This post is an introduction to some of the higher level concepts of packaging, more about the whys than the hows. I plan to start a series of posts on the anatomy of your average deb for Maemo, but before that I wanted to go through some of the reasons for packaging so that the details fit into a larger purpose. That purpose is simply to make life easier for your users by doing the hard work for them.
The hard work is compiling, determining dependencies, and building for the chip architecture of your software. All this stuff is quite esoteric to the average user – they just want to know: how do I install? Does it work with my tablet? With packaging we can answer in the affirmative the latter question and we can make install painless. That makes users of your software happy and more likely to use it.
Debian has as part of its mission the goal of putting users first, this makes Nokia’s choices of debian as an operating system fortuitous. Debian has worked really hard at making software easy to install and their success has made it one of the most popular linux distros out there. Debian’s user-centric focus created the APT (Advanced Packaging Tool) system, with apt-get and aptitude, which Maemo has inherited. This means that maemo packages can take advantage of all the well tested debian tools and the infrastructure which debian has built.
Building packages correctly allows you to insert software onto a variety of architectures, Maemo supports two and Debian supports at least eight.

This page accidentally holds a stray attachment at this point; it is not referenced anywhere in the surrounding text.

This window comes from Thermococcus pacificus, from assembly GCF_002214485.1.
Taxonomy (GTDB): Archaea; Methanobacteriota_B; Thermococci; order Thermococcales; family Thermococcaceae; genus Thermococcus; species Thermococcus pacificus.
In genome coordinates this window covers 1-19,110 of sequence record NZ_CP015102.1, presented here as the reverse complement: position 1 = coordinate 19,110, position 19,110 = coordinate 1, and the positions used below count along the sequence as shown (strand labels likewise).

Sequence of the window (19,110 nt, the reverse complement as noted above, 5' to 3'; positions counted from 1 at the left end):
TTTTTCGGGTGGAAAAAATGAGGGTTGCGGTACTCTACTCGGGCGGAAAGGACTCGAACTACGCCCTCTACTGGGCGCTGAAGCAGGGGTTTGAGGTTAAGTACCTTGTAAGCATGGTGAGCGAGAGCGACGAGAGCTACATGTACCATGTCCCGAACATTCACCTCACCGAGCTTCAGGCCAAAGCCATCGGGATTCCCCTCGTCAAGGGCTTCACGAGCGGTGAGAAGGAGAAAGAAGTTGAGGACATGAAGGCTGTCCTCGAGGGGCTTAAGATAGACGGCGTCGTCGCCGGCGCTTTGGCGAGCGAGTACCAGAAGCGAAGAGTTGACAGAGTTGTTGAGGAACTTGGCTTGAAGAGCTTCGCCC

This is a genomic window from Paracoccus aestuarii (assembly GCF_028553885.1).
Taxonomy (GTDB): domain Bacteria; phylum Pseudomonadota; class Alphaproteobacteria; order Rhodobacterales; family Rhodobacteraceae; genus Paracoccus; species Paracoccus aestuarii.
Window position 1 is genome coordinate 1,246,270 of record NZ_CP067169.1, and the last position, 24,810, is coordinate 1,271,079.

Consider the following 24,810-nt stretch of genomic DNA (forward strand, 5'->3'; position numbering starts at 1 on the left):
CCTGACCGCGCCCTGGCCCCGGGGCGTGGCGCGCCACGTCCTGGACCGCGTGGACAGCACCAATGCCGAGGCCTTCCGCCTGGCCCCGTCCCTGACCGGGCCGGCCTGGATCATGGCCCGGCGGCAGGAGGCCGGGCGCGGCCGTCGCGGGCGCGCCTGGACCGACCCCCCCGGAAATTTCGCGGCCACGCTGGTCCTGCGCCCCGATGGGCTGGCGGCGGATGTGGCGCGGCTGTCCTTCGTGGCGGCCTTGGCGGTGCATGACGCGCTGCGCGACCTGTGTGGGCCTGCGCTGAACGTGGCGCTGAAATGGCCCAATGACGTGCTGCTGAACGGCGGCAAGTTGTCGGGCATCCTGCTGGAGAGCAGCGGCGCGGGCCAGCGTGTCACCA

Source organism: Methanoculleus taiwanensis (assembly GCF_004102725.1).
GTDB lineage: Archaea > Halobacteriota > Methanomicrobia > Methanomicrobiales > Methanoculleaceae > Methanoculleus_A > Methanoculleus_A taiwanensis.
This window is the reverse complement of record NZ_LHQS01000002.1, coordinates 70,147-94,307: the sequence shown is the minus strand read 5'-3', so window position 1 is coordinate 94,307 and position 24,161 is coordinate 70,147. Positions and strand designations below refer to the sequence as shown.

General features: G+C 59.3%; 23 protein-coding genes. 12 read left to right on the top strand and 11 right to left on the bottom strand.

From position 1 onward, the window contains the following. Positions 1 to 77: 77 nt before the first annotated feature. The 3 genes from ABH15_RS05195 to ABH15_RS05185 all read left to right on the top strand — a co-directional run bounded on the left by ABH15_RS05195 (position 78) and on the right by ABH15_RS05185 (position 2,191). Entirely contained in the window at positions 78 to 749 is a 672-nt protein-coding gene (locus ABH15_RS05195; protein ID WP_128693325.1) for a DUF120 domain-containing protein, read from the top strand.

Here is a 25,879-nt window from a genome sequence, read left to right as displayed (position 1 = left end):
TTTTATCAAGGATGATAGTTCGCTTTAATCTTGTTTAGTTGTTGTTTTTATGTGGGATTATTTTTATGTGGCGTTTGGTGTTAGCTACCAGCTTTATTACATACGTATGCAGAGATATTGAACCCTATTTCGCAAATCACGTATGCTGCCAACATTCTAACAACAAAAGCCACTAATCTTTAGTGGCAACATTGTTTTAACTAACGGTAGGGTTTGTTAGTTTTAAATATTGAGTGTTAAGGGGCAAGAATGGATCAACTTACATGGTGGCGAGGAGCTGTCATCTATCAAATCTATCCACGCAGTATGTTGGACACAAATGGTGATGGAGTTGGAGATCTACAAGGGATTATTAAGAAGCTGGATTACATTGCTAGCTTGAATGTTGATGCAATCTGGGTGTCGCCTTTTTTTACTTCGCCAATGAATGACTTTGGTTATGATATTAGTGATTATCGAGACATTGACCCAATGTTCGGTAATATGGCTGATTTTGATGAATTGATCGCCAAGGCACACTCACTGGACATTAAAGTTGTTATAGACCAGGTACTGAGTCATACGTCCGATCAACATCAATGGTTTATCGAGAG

Packaging has some fringe benefits as well, it forces a certain amount of discipline upon the developer and alerts them to the needs of their users. This is unfortunately something that we as programmers forget to do – to put the user at the center of the experience. Software should be written with users and usability in mind, otherwise no matter how good it is, no one will use it. Packaging helps to enforce best practices which make the installation and upgrade of software standardized. By standardizing distribution of software we are realizing the spirit of the GPL and bringing some pretty amazing technology to everyone, not just the alpha geeks who know their way around a C compiler.
Quick recap: Packaging allow us to
- Build software for numerous architectures
- Make software easy to install
- Follow best practices in the development and distribution of software
So that is the point of packaging; to make software easy to install. It’s good to remember this when you are jumping through the hoops of dpkg and its various tools.